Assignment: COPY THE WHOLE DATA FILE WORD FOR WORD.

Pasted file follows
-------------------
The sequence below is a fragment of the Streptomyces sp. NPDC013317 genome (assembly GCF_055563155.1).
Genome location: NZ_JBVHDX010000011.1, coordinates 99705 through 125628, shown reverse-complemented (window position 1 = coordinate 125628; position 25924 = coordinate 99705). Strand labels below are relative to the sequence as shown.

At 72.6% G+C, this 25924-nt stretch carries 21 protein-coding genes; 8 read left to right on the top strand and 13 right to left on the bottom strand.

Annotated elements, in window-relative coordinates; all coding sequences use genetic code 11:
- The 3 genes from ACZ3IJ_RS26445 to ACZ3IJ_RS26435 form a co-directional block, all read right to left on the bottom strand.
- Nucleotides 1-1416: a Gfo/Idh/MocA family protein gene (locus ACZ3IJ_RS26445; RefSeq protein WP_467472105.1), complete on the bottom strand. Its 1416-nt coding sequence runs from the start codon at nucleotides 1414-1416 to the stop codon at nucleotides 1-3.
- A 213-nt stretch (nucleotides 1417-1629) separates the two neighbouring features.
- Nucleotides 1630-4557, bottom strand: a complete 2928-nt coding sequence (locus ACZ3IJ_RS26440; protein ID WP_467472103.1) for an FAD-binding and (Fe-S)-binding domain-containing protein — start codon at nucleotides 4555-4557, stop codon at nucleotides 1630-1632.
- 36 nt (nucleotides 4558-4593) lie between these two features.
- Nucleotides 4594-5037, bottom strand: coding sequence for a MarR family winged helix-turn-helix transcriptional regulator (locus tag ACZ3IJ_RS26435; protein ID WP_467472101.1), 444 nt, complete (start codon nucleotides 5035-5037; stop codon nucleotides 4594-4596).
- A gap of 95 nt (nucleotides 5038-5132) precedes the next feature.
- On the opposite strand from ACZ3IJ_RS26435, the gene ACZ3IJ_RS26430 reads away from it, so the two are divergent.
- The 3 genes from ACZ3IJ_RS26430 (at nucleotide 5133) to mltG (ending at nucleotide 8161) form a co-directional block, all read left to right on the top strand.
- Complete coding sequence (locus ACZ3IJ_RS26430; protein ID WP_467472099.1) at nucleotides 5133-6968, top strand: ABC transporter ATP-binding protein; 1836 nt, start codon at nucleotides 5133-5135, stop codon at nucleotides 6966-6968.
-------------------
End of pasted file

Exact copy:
The sequence below is a fragment of the Streptomyces sp. NPDC013317 genome (assembly GCF_055563155.1).
Genome location: NZ_JBVHDX010000011.1, coordinates 99705 through 125628, shown reverse-complemented (window position 1 = coordinate 125628; position 25924 = coordinate 99705). Strand labels below are relative to the sequence as shown.

At 72.6% G+C, this 25924-nt stretch carries 21 protein-coding genes; 8 read left to right on the top strand and 13 right to left on the bottom strand.

Annotated elements, in window-relative coordinates; all coding sequences use genetic code 11:
- The 3 genes from ACZ3IJ_RS26445 to ACZ3IJ_RS26435 form a co-directional block, all read right to left on the bottom strand.
- Nucleotides 1-1416: a Gfo/Idh/MocA family protein gene (locus ACZ3IJ_RS26445; RefSeq protein WP_467472105.1), complete on the bottom strand. Its 1416-nt coding sequence runs from the start codon at nucleotides 1414-1416 to the stop codon at nucleotides 1-3.
- A 213-nt stretch (nucleotides 1417-1629) separates the two neighbouring features.
- Nucleotides 1630-4557, bottom strand: a complete 2928-nt coding sequence (locus ACZ3IJ_RS26440; protein ID WP_467472103.1) for an FAD-binding and (Fe-S)-binding domain-containing protein — start codon at nucleotides 4555-4557, stop codon at nucleotides 1630-1632.
- 36 nt (nucleotides 4558-4593) lie between these two features.
- Nucleotides 4594-5037, bottom strand: coding sequence for a MarR family winged helix-turn-helix transcriptional regulator (locus tag ACZ3IJ_RS26435; protein ID WP_467472101.1), 444 nt, complete (start codon nucleotides 5035-5037; stop codon nucleotides 4594-4596).
- A gap of 95 nt (nucleotides 5038-5132) precedes the next feature.
- On the opposite strand from ACZ3IJ_RS26435, the gene ACZ3IJ_RS26430 reads away from it, so the two are divergent.
- The 3 genes from ACZ3IJ_RS26430 (at nucleotide 5133) to mltG (ending at nucleotide 8161) form a co-directional block, all read left to right on the top strand.
- Complete coding sequence (locus ACZ3IJ_RS26430; protein ID WP_467472099.1) at nucleotides 5133-6968, top strand: ABC transporter ATP-binding protein; 1836 nt, start codon at nucleotides 5133-5135, stop codon at nucleotides 6966-6968.